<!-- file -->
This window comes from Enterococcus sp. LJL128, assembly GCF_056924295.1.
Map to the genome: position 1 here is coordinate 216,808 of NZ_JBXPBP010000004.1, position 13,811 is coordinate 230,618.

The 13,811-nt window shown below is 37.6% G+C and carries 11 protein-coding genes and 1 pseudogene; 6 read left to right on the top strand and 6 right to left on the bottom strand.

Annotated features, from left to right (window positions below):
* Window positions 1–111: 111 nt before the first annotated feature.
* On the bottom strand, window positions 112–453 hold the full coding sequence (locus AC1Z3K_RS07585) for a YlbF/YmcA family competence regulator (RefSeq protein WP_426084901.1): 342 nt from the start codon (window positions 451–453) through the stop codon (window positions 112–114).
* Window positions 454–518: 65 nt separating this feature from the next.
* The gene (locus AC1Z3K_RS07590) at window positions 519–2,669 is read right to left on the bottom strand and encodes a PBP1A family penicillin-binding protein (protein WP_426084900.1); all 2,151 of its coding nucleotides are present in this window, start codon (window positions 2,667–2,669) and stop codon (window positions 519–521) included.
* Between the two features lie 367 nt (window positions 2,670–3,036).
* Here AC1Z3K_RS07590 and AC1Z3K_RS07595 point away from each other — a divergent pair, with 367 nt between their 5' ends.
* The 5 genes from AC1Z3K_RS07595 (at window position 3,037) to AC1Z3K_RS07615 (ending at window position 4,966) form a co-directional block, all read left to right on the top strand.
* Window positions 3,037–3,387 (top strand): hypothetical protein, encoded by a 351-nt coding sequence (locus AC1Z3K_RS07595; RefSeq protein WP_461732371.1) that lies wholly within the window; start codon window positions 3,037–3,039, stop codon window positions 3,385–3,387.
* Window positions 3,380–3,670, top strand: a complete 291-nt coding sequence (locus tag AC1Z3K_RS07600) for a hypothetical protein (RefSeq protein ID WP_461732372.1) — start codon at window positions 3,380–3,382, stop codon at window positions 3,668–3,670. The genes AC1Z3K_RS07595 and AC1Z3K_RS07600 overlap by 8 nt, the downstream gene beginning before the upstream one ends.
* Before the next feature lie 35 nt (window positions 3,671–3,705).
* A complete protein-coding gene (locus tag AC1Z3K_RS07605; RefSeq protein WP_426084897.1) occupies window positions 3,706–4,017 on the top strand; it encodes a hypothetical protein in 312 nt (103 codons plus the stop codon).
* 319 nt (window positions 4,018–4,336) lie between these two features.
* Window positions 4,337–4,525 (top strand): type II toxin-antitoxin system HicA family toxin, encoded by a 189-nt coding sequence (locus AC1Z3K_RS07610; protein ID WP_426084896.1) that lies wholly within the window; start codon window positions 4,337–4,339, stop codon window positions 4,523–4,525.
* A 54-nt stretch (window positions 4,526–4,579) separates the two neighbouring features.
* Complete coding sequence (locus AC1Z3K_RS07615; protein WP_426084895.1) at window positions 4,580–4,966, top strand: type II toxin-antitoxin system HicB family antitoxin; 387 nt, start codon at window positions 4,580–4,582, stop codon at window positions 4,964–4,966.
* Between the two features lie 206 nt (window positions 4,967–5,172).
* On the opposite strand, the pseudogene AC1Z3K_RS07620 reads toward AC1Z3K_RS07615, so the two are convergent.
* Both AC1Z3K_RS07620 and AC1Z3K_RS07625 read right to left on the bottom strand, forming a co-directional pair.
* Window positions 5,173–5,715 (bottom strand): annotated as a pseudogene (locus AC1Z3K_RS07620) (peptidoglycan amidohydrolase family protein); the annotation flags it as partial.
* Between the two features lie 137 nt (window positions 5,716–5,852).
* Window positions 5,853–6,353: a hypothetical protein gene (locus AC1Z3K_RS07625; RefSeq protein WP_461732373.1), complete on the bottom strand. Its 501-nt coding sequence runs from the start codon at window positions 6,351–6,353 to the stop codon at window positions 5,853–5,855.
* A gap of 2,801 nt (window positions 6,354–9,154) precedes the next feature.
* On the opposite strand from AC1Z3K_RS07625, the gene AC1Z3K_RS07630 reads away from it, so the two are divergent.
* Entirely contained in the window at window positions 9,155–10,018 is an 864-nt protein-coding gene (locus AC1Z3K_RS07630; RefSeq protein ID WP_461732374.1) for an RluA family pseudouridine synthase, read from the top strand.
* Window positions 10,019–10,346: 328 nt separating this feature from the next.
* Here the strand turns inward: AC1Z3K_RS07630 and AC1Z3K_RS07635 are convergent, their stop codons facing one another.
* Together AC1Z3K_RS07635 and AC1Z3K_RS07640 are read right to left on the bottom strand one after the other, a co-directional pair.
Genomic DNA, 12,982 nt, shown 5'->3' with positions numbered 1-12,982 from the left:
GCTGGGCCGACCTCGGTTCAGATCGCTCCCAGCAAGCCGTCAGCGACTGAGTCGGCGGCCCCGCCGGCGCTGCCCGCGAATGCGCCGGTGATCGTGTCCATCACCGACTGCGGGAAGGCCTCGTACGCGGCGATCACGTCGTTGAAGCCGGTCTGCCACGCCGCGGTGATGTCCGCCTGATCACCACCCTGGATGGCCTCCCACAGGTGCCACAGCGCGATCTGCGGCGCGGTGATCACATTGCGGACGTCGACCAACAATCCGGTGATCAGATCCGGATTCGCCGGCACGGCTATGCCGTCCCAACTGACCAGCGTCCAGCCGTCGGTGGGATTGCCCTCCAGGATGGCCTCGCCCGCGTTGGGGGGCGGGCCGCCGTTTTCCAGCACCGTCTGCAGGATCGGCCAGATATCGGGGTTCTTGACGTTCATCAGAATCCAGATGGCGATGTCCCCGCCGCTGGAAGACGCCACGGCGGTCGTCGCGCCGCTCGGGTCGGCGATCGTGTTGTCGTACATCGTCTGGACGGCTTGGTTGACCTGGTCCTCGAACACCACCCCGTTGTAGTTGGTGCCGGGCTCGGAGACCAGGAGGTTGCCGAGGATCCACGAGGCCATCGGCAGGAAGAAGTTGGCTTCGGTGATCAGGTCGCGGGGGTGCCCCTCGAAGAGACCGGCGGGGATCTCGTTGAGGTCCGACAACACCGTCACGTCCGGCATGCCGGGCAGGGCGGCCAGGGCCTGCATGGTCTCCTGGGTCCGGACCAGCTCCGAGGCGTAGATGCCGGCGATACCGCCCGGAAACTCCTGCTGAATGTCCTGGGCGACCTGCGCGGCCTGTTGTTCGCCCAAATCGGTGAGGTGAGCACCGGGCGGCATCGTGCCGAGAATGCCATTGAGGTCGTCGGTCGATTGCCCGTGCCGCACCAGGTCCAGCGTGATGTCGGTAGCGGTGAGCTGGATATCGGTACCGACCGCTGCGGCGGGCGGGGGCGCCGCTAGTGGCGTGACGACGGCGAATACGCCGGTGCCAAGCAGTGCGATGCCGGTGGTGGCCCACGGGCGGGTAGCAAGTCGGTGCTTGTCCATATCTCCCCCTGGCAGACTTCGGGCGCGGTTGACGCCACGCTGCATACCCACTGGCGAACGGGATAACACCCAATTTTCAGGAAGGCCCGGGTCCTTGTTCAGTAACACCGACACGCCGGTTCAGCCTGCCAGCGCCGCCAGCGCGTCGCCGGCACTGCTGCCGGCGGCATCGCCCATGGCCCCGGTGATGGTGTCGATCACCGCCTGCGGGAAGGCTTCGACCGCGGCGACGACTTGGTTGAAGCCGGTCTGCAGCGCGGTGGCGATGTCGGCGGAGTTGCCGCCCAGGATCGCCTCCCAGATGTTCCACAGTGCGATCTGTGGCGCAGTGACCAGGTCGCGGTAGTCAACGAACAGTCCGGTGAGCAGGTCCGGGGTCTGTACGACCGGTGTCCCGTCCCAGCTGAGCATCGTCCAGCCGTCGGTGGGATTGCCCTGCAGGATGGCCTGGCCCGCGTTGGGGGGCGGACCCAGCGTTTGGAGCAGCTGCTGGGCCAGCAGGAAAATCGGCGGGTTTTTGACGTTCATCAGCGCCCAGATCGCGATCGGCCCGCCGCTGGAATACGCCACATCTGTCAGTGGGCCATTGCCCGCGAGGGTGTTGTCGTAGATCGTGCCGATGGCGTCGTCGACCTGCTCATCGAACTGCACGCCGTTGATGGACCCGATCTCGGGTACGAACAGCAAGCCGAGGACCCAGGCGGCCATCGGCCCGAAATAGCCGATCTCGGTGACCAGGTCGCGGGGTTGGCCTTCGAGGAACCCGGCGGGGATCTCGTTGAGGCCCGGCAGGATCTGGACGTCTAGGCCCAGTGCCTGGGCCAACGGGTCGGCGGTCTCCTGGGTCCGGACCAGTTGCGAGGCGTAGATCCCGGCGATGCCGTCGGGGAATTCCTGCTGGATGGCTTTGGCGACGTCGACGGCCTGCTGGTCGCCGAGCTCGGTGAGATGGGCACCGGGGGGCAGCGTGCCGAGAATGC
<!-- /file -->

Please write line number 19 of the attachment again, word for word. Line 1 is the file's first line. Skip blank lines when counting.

* Complete coding sequence (locus AC1Z3K_RS07615; protein WP_426084895.1) at window positions 4,580–4,966, top strand: type II toxin-antitoxin system HicB family antitoxin; 387 nt, start codon at window positions 4,580–4,582, stop codon at window positions 4,964–4,966.